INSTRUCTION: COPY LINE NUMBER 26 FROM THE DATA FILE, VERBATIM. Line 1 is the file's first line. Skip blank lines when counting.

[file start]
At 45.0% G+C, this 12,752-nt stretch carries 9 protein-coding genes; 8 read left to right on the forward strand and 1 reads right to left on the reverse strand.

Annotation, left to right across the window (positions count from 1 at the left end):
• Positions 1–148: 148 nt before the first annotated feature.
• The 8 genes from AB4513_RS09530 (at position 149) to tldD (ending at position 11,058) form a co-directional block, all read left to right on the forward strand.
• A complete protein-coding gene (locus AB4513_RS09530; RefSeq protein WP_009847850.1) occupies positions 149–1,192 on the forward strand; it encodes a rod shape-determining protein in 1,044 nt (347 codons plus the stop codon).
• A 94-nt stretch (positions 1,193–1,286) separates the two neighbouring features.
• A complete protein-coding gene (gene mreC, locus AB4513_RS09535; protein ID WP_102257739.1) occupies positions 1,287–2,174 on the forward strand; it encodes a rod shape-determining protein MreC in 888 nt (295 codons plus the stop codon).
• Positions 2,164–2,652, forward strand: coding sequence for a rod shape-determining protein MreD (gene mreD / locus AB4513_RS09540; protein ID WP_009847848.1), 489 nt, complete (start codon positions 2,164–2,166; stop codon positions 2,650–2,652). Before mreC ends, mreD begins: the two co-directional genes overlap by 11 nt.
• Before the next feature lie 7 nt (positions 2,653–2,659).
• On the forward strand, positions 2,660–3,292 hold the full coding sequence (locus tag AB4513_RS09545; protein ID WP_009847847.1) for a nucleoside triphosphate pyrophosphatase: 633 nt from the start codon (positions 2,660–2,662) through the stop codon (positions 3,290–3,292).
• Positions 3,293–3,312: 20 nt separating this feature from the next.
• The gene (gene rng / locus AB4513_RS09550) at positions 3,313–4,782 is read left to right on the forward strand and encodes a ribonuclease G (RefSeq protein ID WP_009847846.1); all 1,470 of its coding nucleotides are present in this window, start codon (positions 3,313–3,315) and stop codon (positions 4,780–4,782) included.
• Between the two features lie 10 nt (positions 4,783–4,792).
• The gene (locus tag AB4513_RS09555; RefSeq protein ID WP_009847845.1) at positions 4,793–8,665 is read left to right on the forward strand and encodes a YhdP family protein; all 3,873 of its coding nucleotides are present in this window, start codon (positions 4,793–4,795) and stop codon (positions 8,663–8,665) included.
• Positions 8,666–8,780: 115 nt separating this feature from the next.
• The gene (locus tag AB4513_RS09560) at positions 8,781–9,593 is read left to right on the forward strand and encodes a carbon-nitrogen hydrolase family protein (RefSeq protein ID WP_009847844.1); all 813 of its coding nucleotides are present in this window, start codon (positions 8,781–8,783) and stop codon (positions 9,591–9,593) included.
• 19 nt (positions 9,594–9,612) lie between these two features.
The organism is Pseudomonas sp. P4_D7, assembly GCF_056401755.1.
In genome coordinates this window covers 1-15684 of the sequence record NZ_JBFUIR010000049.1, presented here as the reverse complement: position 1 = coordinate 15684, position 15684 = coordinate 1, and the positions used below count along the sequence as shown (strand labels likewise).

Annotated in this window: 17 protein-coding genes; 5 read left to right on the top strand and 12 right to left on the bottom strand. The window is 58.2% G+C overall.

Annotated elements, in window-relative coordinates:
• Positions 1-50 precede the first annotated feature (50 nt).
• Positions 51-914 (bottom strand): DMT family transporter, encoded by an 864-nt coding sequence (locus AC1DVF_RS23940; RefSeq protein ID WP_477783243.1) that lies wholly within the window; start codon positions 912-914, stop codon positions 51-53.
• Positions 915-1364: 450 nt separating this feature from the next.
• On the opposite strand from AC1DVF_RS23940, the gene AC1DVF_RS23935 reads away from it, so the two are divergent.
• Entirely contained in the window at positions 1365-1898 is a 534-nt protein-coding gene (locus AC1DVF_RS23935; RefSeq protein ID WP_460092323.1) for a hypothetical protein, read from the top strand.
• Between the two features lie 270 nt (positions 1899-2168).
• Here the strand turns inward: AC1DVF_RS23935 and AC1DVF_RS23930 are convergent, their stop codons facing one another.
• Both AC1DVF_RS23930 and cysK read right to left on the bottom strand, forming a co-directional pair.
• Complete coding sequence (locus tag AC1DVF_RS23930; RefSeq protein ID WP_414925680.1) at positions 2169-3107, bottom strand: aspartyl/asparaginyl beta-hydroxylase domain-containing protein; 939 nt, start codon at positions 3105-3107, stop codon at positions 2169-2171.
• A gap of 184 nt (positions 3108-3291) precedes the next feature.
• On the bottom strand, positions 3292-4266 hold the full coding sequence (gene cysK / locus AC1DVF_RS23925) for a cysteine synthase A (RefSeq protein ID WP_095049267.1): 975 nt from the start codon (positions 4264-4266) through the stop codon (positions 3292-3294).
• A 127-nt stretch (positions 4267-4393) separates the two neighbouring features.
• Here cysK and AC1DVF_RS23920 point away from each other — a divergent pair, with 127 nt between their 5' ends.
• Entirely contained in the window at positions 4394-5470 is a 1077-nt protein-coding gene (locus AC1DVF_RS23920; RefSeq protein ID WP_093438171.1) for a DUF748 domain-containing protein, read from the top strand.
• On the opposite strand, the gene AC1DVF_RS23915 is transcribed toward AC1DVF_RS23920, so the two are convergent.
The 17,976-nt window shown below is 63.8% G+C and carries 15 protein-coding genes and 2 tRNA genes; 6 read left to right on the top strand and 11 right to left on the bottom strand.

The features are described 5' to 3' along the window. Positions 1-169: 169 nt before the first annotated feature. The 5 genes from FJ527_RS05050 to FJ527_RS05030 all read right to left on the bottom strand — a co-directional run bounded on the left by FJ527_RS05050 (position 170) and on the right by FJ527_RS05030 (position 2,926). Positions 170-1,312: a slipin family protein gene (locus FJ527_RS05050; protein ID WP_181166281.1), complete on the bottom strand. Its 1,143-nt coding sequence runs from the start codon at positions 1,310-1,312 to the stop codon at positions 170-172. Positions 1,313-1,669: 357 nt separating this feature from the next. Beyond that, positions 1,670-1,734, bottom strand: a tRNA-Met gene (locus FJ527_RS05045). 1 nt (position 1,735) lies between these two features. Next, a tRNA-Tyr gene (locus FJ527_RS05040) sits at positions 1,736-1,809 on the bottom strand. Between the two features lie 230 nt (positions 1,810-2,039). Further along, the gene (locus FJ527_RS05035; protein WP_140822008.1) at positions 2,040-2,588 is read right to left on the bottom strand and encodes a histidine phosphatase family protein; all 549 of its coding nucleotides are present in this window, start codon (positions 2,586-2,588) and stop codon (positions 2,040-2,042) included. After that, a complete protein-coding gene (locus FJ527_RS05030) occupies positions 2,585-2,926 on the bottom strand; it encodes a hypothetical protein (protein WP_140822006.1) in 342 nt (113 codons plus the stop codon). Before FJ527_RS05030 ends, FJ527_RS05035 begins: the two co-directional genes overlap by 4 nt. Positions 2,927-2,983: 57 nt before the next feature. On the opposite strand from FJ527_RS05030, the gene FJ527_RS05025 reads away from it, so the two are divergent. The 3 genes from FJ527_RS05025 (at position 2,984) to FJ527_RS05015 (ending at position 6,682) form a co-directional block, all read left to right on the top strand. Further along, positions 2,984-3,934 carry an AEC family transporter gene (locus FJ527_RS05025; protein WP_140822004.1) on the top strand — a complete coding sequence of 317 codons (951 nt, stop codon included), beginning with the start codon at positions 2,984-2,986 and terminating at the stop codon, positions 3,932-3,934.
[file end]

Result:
• Entirely contained in the window at positions 1365-1898 is a 534-nt protein-coding gene (locus AC1DVF_RS23935; RefSeq protein ID WP_460092323.1) for a hypothetical protein, read from the top strand.